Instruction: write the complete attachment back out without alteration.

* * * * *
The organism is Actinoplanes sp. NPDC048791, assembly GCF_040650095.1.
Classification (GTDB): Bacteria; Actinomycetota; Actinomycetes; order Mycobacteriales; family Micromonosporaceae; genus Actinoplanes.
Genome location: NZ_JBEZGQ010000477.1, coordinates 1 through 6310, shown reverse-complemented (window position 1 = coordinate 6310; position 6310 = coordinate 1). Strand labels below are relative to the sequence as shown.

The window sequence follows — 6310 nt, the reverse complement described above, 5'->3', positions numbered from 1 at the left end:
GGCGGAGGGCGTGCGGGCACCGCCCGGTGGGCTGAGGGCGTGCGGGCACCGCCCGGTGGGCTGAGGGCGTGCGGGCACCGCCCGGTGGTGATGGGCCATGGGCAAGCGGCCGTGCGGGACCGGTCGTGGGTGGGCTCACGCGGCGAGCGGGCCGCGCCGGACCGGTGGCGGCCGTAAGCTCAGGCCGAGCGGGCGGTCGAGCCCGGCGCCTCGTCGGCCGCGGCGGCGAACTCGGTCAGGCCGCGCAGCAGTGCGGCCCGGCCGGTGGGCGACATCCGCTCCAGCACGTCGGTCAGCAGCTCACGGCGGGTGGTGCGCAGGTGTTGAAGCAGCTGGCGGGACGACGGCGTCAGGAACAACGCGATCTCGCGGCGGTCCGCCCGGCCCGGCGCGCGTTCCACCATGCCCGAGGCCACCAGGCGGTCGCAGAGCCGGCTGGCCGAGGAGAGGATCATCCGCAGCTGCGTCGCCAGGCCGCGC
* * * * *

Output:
The organism is Actinoplanes sp. NPDC048791, assembly GCF_040650095.1.
Classification (GTDB): Bacteria; Actinomycetota; Actinomycetes; order Mycobacteriales; family Micromonosporaceae; genus Actinoplanes.
Genome location: NZ_JBEZGQ010000477.1, coordinates 1 through 6310, shown reverse-complemented (window position 1 = coordinate 6310; position 6310 = coordinate 1). Strand labels below are relative to the sequence as shown.

The window sequence follows — 6310 nt, the reverse complement described above, 5'->3', positions numbered from 1 at the left end:
GGCGGAGGGCGTGCGGGCACCGCCCGGTGGGCTGAGGGCGTGCGGGCACCGCCCGGTGGGCTGAGGGCGTGCGGGCACCGCCCGGTGGTGATGGGCCATGGGCAAGCGGCCGTGCGGGACCGGTCGTGGGTGGGCTCACGCGGCGAGCGGGCCGCGCCGGACCGGTGGCGGCCGTAAGCTCAGGCCGAGCGGGCGGTCGAGCCCGGCGCCTCGTCGGCCGCGGCGGCGAACTCGGTCAGGCCGCGCAGCAGTGCGGCCCGGCCGGTGGGCGACATCCGCTCCAGCACGTCGGTCAGCAGCTCACGGCGGGTGGTGCGCAGGTGTTGAAGCAGCTGGCGGGACGACGGCGTCAGGAACAACGCGATCTCGCGGCGGTCCGCCCGGCCCGGCGCGCGTTCCACCATGCCCGAGGCCACCAGGCGGTCGCAGAGCCGGCTGGCCGAGGAGAGGATCATCCGCAGCTGCGTCGCCAGGCCGCGC